Past Featured Event
"Ebola: implications for Africa and understanding future pandemics" by Prof Peter Piot
This seminar is now full, but will be live webcast on YouTube - https://www.youtube.com/watch?v=oEwlBU7bNrA
The title of this seminar has changed in light of current events. This seminar was previously titled "Challenges in global health: the long term view"
"This isn't just an epidemic any more. This is a humanitarian catastrophe." Professor Peter Piot, October 2014
Professor Peter Piot co-discovered the Ebola virus in 1976 in the Democratic Republic of the Congo (then Zaire), while working for the Institute of Tropical Medicine in Antwerp, Belgium. At the time, Ebola outbreaks were local and time limited, and so his long term focus became AIDS, a problem that had a far wider impact. In recent months, his focus has returned to Ebola. In a recent Guardian interview he said: "Around June it became clear to me there was something different about this outbreak. I began to get really worried."
With a global effort underway to help the African countries affected, Professor Piot will examine what is different about the current Ebola epidemic, its impact and the responses to it, and will look at the global implications for future pandemics.
Professor Piot is Director of the London School of Hygiene & Tropical Medicine; Professor of Global Health; and Commissioner on the Oxford Martin Commission for Future Generations.
This seminar will be followed by a drinks reception, all welcome.
Join in on twitter with #c21health
This seminar will be live webcast on YouTube: https://www.youtube.com/watch?v=oEwlBU7bNrA
About the speaker
Professor Peter Piot is the Director of the London School of Hygiene & Tropical Medicine and a Professor of Global Health. Professor Piot is also a Commissioner on the Oxford Martin Commission for Future Generations. In 2009-2010 he was the Director of the Institute for Global Health at Imperial College for Science, Technology and Medicine, London. He was the founding Executive Director of UNAIDS and Under Secretary-General of the United Nations from 1995 until 2008, and was an Associate Director of the Global Programme on AIDS of WHO. Under his leadership UNAIDS became the chief advocate for worldwide action against AIDS, also spear heading UN reform by bringing together 10 UN system organizations.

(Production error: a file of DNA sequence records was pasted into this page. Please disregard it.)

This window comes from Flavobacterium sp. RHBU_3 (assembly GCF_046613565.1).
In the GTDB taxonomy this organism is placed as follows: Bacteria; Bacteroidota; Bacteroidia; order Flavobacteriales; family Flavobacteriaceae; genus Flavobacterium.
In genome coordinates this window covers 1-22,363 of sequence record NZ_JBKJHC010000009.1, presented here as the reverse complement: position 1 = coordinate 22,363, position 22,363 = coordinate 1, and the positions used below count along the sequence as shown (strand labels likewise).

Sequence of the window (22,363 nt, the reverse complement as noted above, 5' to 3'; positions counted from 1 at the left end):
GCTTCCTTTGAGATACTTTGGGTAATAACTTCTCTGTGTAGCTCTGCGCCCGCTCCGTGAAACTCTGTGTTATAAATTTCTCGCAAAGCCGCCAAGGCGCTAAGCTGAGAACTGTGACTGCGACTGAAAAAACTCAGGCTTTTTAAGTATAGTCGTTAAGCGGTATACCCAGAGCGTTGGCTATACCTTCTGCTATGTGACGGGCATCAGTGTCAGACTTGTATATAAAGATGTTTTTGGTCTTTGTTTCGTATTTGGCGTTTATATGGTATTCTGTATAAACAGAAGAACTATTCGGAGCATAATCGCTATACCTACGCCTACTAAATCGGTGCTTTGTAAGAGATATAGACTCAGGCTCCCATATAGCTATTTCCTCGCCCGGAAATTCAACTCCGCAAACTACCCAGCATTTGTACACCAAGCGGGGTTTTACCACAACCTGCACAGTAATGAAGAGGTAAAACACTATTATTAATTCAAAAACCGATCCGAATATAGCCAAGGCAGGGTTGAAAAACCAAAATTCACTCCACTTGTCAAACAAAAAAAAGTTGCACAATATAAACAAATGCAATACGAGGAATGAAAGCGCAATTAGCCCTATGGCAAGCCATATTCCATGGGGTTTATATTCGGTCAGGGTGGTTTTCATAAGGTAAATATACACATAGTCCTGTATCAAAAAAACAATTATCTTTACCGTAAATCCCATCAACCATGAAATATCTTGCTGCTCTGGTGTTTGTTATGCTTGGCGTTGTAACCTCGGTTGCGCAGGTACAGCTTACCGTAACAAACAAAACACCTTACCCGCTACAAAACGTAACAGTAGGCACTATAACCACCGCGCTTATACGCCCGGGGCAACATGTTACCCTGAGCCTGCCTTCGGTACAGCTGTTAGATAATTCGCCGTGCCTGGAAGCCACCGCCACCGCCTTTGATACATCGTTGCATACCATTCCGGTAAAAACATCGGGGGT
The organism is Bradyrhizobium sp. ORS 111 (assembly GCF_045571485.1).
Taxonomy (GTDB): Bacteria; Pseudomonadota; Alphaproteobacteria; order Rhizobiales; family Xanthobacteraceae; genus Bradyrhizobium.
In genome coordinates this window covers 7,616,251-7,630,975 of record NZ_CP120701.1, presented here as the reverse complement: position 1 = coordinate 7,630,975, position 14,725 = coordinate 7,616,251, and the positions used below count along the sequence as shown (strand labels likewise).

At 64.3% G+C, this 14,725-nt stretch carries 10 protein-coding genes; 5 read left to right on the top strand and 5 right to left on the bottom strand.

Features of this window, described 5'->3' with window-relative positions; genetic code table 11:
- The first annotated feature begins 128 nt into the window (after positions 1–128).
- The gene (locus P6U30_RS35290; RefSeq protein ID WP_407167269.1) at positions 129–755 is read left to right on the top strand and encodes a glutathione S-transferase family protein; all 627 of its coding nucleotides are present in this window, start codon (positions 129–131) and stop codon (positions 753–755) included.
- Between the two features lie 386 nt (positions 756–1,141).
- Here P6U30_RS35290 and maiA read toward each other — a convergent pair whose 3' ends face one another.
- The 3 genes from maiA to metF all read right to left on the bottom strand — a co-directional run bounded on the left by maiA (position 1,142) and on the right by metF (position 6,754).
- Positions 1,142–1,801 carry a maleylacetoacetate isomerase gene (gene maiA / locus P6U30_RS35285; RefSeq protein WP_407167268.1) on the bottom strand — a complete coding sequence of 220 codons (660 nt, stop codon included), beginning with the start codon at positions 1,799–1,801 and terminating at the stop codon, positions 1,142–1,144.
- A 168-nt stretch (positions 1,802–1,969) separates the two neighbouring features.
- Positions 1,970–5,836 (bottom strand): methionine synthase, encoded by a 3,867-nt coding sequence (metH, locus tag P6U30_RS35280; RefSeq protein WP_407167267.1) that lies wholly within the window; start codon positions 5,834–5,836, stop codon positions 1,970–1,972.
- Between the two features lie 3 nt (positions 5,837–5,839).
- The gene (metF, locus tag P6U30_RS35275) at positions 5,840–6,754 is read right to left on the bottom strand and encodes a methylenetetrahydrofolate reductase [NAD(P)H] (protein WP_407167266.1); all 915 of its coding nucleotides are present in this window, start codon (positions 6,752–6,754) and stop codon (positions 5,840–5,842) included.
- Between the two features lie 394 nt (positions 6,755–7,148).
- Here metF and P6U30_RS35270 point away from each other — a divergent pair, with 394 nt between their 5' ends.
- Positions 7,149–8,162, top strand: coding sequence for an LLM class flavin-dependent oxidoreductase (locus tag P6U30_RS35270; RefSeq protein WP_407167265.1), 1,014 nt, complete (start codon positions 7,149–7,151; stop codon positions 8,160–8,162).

Professor Piot has a medical degree from the University of Ghent (1974) and a PhD in Microbiology from the University of Antwerp (1980). In 1976 he co-discovered the Ebola virus in Zaire while working at the Institute of Tropical Medicine in Antwerp, Belgium. He was a professor of microbiology, and of public health at the Institute of Tropical Medicine, Antwerp, the Free University of Brussels, and the University of Nairobi, was a Senior Fellow at the University of Washington, a Scholar in Residence at the Ford Foundation, and a Senior Fellow at the Bill and Melinda Gates Foundation. He held the chair 2009/2010 "Knowledge against poverty" at the College de France in Paris, and is a visiting professor at the London School of Economics. He is a Fellow of the Academy of Medical Sciences and was elected a foreign member of the Institute of Medicine of the US National Academy of Sciences, and is also an elected member of the Académie Nationale de Médicine of France, and of the Royal Academy of Medicine of his native Belgium, and a fellow of the Royal College of Physicians.
He was knighted as a baron in 1995 and has published over 550 scientific articles and 16 books, including his memior No Time to Lose. In 2013 he was the laureate of the Hideyo Noguchi Africa Prize for Medical Research and in 2014 he received the Prince Mahidol Award for Public Health.
This event is part of a series:
The Oxford Martin School's Michaelmas Term seminar series will examine the frontiers of technology and ideas in healthcare in the 21st century. Health and wellbeing concerns us all, but how is medical care changing and how does it affect us? What new ideas and technology are out there to take better care of us? Does where you live matter? What can we do to extend the qual...
16 October 2014 15:30 - 17:00
Lecture Theatre, Oxford Martin School
34 Broad Street (corner of Holywell and Catte Streets)